Chew on this: 05/19

What to believe about coconut oil claims

By Jayne Powers

Coconuts are on a roll as a wonder food. I agree.

Like, I wonder how true, or nutty, the truth is behind the health claims about coconuts.

Coconut oil and other coconut products are often pitched as a cure-all food for a variety of chronic conditions and diseases.

Now the darling of health-food aficionados, there was a time when coconut oil was demonized for causing heart attacks because of its saturated fat content.

Granted, coconut oil does contain saturated fat. In fact, its saturated fat content is more concentrated than butter’s. Being solid at room temperature made it an attractive ingredient in store-bought goods because of its long shelf life.

A PR campaign in the ’80s against coconut oil used in baked goods led food manufacturers to replace it with partially hydrogenated oil, which turned out to be much worse for heart health than coconut oil because partially hydrogenated oil is a trans fat.

While coconut oil was the villain back then, it has resurfaced as a dietary super hero.

Marketing shout-outs on coconut oil products include messages that it lowers blood cholesterol, promotes heart health, leads to weight loss, prevents diabetes and mitigates dementia risk, namely Alzheimer’s disease.

Coconut oils sold and manufactured by Carrington Farms are a perfect example. Under the “health benefits” section on its website, Carrington Farms exposes the virtues of its products.

First, Carrington provides a lot of gobbledygook about long and short chain fatty acids and their molecular length. Nothing wrong with a little science, so long as it is meant to educate, not confuse readers with heady language.

Second, it dives into its product’s “positive therapeutic qualities,” saying it treats and soothes various infections, such as salmonella, ringworm, candidiasis and gastroenteritis.

Say wuuuuut?

Such disease claims caught the attention of the U.S. Food and Drug Administration (FDA). It issued Carrington Farms a warning letter in January 2015 for making false health claims about its coconut products.

The claims made by Carrington Farms, according to the FDA, are limited to pharmaceutical products. The FDA also said coconut oil cannot be labeled “low in calories” because that claim pertains to foods containing no more than 40 calories for a given reference amount, or serving size (reference amount and serving size are usually the same thing). The FDA said the Carrington product exceeded the maximum of 40 calories per reference amount.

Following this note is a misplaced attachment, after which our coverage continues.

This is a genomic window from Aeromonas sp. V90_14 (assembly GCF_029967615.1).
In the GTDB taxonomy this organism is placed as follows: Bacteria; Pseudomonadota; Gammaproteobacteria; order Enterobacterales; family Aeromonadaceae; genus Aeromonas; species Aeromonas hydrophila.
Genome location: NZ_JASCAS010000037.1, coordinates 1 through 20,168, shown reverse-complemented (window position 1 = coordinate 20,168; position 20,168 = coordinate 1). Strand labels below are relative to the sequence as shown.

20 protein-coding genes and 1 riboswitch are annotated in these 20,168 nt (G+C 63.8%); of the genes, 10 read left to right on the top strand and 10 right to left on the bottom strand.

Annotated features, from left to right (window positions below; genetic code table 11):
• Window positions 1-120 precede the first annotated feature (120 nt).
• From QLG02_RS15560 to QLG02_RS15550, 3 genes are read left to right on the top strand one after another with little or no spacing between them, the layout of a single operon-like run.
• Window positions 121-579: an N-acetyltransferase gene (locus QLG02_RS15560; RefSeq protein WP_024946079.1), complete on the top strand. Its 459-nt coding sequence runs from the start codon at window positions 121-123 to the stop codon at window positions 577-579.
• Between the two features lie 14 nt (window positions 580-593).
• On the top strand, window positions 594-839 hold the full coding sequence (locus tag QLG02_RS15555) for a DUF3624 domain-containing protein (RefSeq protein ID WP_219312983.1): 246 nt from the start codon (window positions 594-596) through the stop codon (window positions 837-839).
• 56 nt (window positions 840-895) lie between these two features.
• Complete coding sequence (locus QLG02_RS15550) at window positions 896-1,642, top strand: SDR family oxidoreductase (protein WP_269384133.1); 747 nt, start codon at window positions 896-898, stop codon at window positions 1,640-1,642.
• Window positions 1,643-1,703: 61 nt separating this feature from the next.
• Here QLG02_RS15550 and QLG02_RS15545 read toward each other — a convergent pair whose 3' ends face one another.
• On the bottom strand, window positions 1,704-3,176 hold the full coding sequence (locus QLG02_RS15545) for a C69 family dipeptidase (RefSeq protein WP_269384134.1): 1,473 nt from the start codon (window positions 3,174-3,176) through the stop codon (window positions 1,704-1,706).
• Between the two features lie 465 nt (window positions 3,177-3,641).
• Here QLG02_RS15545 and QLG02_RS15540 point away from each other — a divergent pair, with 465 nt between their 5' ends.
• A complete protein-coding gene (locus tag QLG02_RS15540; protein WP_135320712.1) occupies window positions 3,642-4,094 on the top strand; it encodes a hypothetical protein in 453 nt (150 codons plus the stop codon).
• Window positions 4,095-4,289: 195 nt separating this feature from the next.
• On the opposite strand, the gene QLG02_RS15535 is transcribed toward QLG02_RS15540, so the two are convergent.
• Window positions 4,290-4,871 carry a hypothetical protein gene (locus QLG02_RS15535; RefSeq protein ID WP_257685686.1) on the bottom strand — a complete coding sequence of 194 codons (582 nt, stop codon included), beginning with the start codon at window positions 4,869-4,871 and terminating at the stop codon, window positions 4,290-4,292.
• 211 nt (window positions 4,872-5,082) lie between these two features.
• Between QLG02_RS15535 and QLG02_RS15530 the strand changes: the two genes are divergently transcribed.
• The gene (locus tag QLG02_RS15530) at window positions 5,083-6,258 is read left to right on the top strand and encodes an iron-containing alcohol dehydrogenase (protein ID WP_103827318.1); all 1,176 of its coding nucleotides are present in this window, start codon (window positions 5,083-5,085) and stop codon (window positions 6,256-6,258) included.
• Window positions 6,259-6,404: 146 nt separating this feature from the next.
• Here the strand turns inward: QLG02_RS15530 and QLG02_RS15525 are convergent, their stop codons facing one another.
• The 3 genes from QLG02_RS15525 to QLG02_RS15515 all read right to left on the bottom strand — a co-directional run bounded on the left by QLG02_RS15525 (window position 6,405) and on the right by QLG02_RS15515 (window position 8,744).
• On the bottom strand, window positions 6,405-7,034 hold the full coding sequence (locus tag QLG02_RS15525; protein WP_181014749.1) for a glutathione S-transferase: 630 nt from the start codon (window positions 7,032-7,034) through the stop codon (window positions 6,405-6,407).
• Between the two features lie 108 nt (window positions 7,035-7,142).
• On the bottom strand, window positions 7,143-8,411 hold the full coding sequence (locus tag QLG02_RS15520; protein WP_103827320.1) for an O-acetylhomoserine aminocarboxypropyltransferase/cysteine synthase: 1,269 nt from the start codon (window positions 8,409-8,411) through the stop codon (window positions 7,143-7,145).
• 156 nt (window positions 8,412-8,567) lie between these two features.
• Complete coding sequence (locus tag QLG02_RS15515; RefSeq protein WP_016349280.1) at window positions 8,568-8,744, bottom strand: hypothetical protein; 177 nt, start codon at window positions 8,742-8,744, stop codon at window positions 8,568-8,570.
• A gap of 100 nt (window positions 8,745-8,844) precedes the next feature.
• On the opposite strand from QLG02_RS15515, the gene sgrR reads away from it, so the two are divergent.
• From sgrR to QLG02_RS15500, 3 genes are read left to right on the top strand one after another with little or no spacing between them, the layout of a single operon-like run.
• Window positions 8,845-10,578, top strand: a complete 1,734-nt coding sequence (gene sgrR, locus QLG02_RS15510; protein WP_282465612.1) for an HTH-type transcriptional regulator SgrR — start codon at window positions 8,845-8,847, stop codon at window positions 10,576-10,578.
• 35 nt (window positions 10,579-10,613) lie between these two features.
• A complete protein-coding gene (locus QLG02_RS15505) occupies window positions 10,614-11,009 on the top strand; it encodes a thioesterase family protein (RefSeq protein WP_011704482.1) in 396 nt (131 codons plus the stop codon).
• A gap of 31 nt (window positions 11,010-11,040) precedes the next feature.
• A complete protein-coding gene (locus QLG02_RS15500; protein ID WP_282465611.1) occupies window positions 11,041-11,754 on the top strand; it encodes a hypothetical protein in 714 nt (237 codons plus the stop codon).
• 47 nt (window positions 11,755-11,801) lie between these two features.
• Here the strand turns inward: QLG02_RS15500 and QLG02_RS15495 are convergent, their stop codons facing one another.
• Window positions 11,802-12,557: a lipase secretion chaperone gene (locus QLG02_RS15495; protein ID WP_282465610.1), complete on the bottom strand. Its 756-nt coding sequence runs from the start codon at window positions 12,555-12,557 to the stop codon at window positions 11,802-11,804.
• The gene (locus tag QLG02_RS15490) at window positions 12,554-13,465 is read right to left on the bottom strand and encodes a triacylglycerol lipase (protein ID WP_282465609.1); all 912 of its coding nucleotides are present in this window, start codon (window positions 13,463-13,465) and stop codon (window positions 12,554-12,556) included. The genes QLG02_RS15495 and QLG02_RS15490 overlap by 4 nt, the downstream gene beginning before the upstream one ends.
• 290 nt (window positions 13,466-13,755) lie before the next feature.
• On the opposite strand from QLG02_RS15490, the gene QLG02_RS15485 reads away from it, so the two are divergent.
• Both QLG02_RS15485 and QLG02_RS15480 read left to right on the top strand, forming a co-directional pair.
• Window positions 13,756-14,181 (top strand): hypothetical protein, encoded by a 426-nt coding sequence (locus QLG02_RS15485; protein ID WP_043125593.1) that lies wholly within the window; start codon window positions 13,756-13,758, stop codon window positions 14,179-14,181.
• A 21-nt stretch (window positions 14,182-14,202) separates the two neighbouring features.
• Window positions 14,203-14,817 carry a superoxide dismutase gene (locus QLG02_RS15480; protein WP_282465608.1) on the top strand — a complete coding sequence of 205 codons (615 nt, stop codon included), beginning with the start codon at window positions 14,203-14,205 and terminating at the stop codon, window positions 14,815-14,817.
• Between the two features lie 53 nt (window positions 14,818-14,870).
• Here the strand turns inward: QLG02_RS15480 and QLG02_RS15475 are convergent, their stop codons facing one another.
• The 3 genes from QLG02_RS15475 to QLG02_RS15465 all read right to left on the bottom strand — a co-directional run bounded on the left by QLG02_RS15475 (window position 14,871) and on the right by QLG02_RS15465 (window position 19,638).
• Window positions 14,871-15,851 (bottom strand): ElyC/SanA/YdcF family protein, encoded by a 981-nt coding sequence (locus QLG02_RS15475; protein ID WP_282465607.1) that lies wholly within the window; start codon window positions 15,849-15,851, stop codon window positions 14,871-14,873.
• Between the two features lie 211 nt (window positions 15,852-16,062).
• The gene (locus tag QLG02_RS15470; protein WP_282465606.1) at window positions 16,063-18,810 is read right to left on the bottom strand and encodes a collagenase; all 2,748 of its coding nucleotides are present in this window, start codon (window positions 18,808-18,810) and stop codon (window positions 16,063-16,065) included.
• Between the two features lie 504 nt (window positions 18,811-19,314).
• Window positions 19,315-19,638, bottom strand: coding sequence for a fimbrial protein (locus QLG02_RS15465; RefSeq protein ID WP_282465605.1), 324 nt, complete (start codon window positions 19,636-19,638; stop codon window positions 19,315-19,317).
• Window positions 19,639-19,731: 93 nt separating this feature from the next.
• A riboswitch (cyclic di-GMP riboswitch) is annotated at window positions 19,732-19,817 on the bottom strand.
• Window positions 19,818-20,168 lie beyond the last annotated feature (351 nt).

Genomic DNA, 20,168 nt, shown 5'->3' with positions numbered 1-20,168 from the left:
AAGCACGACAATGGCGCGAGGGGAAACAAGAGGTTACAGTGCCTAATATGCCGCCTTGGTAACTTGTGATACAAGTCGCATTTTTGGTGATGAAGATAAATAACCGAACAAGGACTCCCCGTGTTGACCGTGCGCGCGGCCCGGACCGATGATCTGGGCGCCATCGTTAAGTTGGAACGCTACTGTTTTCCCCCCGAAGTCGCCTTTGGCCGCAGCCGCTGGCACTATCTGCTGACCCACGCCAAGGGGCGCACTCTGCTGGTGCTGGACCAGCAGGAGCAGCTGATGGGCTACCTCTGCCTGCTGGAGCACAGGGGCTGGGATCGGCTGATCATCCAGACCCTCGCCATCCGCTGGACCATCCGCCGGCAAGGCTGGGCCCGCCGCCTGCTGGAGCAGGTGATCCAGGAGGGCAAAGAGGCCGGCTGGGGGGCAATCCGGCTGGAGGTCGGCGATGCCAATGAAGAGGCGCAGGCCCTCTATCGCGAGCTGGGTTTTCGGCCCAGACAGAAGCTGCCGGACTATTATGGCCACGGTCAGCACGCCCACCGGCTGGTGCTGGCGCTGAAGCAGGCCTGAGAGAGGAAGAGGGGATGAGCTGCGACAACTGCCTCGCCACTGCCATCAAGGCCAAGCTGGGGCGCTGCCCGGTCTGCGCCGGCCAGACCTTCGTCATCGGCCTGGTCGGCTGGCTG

Although the FDA letter was issued in January, Carrington Farms continues to use this unapproved language on its website.

Moreover, the caloric content of coconut does nothing to promote weight loss. At 120 calories per tablespoon, coconut oil is high in calories, so it doesn’t make sense to consume large quantities of coconut oil in the hope of losing weight.

Nonetheless, coconut-product manufacturers claim that the medium-chain triglycerides contained in coconut oil promote weight loss (triglycerides are the main form of fat found in the diet).

While research has shown that medium-chain triglycerides may do a better job at speeding up metabolism, the evidence is inconclusive. There is also a lack of human studies on the effects of coconut oil on weight loss.

Other claims, based on lab studies, tout the notion that fats in coconut oil slightly lower blood glucose levels. Again, that doesn’t prove coconut oil prevents or treats diabetes, but others still link coconut oil to improved cholesterol levels.

To review, coconut oil is a saturated fat, and saturated fats tend to raise LDL, or bad cholesterol. The varying chemical structure of saturated fats also means that they will have different cardiovascular effects.

The research on this point, however, has been limited, with the finding that the saturated fat in coconut oil — lauric acid — may neutralize blood cholesterol more effectively than meat. Some research has found that lauric acid, often viewed as a healthier saturated fat, tends to raise HDL, or good cholesterol, more than LDL, thus improving an individual’s LDL/HDL ratio.

While this research sounds promising, there are many unanswered questions when it comes to replacing one fat for another and the effect it has on LDL cholesterol. For example, if coconut oil is used to replace butter or lard, it may not significantly affect cholesterol levels. But if it replaces the kind of fat found in many vegetable oils, the good kind, it may actually raise LDL.

If you’re looking to add a little coconut flavor to baked goods, consider substituting up to 30 percent of the regular flour with coconut flour. While it has a bit more calories and fat than, say, whole-wheat flour, you’ll gain a lot more fiber.

The bottom line is to be skeptical of grand health claims about coconut oil. When choosing an oil to cook with, it is still better to choose either a monounsaturated or polyunsaturated oil.

Jayne Powers, MA, is a certified nutritionist and personal fitness trainer based in Washington, DC. Her column, Chew on This, speaks from the science of the current state of knowledge about all facets of nutrition. Find her online at, or email your fitness questions to

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Jayne Powers, MA, is a certified nutritionist and personal fitness trainer based in Washington, DC. Her column, Chew on This, speaks from the science of the current state of knowledge about all facets of nutrition. Find her online at

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